Our nation has never fully agreed on much, but it hasn’t always torn itself apart

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Our house is divided. Perhaps more than at any time since the Civil War, Americans seem to occupy two different worlds, suspicious of the other and wary that the view of the “other” represents a threat to cherished, inviolate truths about what America is all about. This tension has humbled a nation whose unity helped win its freedom from the world’s strongest empire nearly 250 years ago, see it through a civil war and defeat fascism and communism.

Where is that unity today or the strength it helps fuel? In its absence, it has come to violence in the very halls of our national capitol.

From our country’s founding, there have been a series of conflicts with one unresolved theme: Slavery, suffrage, and civil rights have the same pressure — an unwillingness to recognize the value and rights of those whom the powerful deem “different.” In our civilization — and every other — there are endless stories of those with power being unwilling to share it.

Yet, our awareness of this weakness from generation to generation has made possible the courage to make steady, incremental change. Let us not forget where we started — with a constitution that counted enslaved human beings as 3/5 of a person and where enfranchisement was limited only to wealthy white men. We are far from the goal of equity, but the sacrificial work of leaders and martyrs has improved our shared plight.

Sacrificial. Lincoln, King, Kennedy and thousands of others who never received fame, paid the ultimate price for this progress.

We are grateful for their courage and commitment, and on their shoulders we stand today as we reach higher to recognize the humanity in those with whom we disagree.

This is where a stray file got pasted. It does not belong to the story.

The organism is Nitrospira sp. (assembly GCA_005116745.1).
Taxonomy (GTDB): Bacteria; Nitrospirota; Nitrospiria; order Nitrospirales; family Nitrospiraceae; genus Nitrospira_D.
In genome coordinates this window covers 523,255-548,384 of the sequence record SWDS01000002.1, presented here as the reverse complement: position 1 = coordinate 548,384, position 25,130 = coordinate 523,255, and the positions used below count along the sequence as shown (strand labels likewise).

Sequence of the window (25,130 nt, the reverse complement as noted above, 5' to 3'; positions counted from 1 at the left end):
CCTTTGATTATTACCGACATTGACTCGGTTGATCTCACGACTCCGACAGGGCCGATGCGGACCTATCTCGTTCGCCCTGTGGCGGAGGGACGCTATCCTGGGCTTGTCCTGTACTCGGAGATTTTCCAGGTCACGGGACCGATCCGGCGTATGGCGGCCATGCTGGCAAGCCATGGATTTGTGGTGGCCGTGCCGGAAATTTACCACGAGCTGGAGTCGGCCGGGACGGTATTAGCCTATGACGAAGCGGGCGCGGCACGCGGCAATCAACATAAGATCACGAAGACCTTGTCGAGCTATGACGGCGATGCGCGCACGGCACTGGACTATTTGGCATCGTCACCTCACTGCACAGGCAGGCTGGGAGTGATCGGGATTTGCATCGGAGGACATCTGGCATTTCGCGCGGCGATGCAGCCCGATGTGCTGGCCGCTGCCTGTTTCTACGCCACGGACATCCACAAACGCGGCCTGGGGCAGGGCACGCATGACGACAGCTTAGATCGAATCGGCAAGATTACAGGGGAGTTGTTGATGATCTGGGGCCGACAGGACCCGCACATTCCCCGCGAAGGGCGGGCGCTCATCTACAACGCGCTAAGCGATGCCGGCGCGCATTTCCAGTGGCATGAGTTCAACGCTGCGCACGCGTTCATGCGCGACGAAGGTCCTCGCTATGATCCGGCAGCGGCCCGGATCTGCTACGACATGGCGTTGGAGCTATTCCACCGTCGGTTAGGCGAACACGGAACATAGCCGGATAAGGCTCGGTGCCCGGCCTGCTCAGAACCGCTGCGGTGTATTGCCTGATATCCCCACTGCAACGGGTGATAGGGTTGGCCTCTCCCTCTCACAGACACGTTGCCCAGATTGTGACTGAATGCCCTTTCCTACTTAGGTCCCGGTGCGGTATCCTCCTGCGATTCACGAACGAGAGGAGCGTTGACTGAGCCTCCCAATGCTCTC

The sacrifice we are called upon to make today is smaller. We must try to understand a viewpoint that doesn’t seem to make sense, and the life experiences that gave rise to it. It can be gut wrenching to do, but it is a necessity for a democracy to survive.

We are justifiably outraged at the ransacking of the Capitol, but we must also ask what led those who did it to believe the presidential election was stolen. We may condemn riots that burn down shops and neighborhoods, but we should ask what leads people to feel they have no other choice. We must ask how we got here — because unless we understand that and address the root causes, we cannot move forward.

No one wins hearts and minds by yelling more loudly than the other side. Both sides lose their hearing.

To be united is not to agree on everything, but to agree that some interests and values rise above all others. Our nation has never fully agreed on much, but it has not always torn itself apart because of it.

This is something we try to model in higher education. To read Marx does not make you a communist. To hear a lecture by Rand Paul does not make you a libertarian. Understanding another perspective can better help you form your own. This can be especially true in trying to understand a perspective that may be totally opposite of your own. Every socialist should read Ayn Rand. Every conservative should read the New York Times editorial page.

Indoctrination is not the goal. Those who have been indoctrinated to a cause are not true believers. They are simply parrots, repeating what they have been told without real understanding or thought. Those with a shallow understanding are scared to confront other beliefs and perspectives. Those with deep understanding and commitment are not.

Those who want to rebuild unity and democracy will seek first to understand, then to be understood.

Being rude on social media or getting in yelling matches on cable TV are acts of those with shallow beliefs and understanding. These are actions of the weak and insecure, who don’t actually understand or care for the significance and gravity of the ideas at hand. We need leaders and citizens who are bigger than that.

John Comerford is president of Otterbein University in Westerville, Ohio. Follow on Twitter @Otterbein.

Tags Academic freedom American democracy American Values compromise free speech opposing views Oppression political polarization Rand Paul Understanding

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